New England Land Conservation Achievements for 2001
Boston, MA: Today, the New England Regional Office of the Trust for Public Land (TPL), a national nonprofit organization, announced its conservation achievements in the year 2001: the protection of more than 26,000 acres in New England, and the launch of a new 171,5000 project in New Hampshire. Highlights include:
Connecticut Headwaters, Coos County, NH
In September, TPL announced its agreement to purchase 171,500 acres in northern New Hampshire from International Paper Company. The largest contiguous block of New Hampshire land in private ownership, this property is the backbone of the local economy, providing both timber-related jobs and a popular tourist destination for hiking, snowmobiling, fishing, and hunting. It also surrounds three of the Connecticut River’s four headwater lakes and proves habitat for 67 rare and endangered wildlife species.
To help establish how such a large block of conservation land should be used, U.S. Senator Judd Gregg and Governor Jeanne Shaheen convened a task force charged with developing a comprehensive plan for the land’s future and, in the process, building consensus around many issues, such as how to ensure sustainable forestry practices and how much of the land should be protected as natural areas. In addition, TPL is working with elected officials, the Society for the Protection of New Hampshire Forests, and The Nature Conservancy of New Hampshire to raise private contributions and public funding for the project.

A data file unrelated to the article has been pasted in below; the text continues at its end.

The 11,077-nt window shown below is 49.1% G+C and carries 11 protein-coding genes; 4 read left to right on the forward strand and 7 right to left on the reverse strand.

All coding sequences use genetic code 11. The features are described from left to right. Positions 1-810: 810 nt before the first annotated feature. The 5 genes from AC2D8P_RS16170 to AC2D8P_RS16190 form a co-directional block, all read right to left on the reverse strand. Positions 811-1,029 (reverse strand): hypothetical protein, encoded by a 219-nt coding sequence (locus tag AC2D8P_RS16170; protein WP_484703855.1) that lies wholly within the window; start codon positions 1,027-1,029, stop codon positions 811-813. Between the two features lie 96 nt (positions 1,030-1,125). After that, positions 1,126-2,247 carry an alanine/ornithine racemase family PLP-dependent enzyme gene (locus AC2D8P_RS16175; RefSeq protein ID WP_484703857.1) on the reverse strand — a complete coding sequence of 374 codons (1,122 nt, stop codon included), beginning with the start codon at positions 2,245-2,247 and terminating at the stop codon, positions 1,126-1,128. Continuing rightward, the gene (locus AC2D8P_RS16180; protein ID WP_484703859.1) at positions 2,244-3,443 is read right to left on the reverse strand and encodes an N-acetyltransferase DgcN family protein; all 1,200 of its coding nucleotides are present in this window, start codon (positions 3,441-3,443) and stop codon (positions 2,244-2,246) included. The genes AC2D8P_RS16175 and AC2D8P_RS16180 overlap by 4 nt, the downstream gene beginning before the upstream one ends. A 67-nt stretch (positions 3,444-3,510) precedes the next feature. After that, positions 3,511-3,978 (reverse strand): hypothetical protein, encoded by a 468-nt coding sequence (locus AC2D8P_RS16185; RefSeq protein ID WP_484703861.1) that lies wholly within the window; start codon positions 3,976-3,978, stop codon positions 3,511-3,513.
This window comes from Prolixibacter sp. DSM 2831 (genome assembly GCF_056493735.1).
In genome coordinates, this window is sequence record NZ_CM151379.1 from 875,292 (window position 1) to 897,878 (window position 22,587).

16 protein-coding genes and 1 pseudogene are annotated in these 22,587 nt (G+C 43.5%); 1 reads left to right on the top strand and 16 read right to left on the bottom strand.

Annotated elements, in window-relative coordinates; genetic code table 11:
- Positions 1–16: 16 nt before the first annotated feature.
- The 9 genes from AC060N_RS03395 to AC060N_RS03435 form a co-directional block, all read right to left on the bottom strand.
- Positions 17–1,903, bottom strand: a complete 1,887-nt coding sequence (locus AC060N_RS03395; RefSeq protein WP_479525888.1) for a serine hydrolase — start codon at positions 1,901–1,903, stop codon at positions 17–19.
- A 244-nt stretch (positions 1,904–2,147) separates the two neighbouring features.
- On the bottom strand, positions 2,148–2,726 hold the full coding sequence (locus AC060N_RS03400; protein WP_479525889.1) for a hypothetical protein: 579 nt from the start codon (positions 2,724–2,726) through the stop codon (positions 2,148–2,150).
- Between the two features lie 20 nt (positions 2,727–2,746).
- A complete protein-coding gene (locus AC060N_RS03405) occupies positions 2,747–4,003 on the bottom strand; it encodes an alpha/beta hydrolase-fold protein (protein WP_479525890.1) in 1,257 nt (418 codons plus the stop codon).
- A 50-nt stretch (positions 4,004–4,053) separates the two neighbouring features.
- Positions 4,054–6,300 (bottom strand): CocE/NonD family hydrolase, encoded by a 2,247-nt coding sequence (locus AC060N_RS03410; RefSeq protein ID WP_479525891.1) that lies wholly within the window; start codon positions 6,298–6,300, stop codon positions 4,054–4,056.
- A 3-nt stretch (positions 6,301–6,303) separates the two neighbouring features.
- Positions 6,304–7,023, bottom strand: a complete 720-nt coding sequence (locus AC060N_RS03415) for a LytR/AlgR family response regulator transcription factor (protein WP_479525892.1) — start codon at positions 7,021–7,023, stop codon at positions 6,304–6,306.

Recently Completed Projects:
Stanley Tool Company Lands, Chittenden, Pittsfield and Killington, VT
TPL helped protect more than 7,500 acres, including six mountain peaks and several popular hiking trails, as an addition to the Green Mountain National Forest. The majority of the property, some 6,500 acres, is located in Chittenden, with roughly 900 acres in Pittsfield, and just over 100 acres in Killington. Owned for many years by the Stanley Tool Company, the property once supplied timber for the manufacture of handles for hammers, axes, and other hand tools. Thanks to the leadership of Senator Patrick Leahy and the Vermont Congressional delegation, last year Congress appropriated roughly $3.3 million last year for this purchase from the Land and Water Conservation Fund.
Treetops Estate, Greenwich and Stamford, CT
After a three-month fundraising campaign, the Treetops estate was permanently protected as open space. The Trust for Public Land purchased 94 acres from International Paper and then transferred it to the Connecticut Department of Environmental Protection. Conservation easements were granted to the municipalities of Greenwich and Stamford, Greenwich Land Trust, Stamford Land Conservation Trust, and the Connecticut-American Water Company. International Paper retained ownership of the Treetops mansion and approximately 17 acres of adjoining land. Straddling the Greenwich and Stamford border, the 111-acre Treetops property is one of the largest parcels of open space in Fairfield County. It is home to several rare and declining species, including the Eastern box turtle, spotted salamander, and fairy shrimp and plays a critical role in buffering local drinking water supplies.
Pond of Safety, Randolph and Jefferson, NH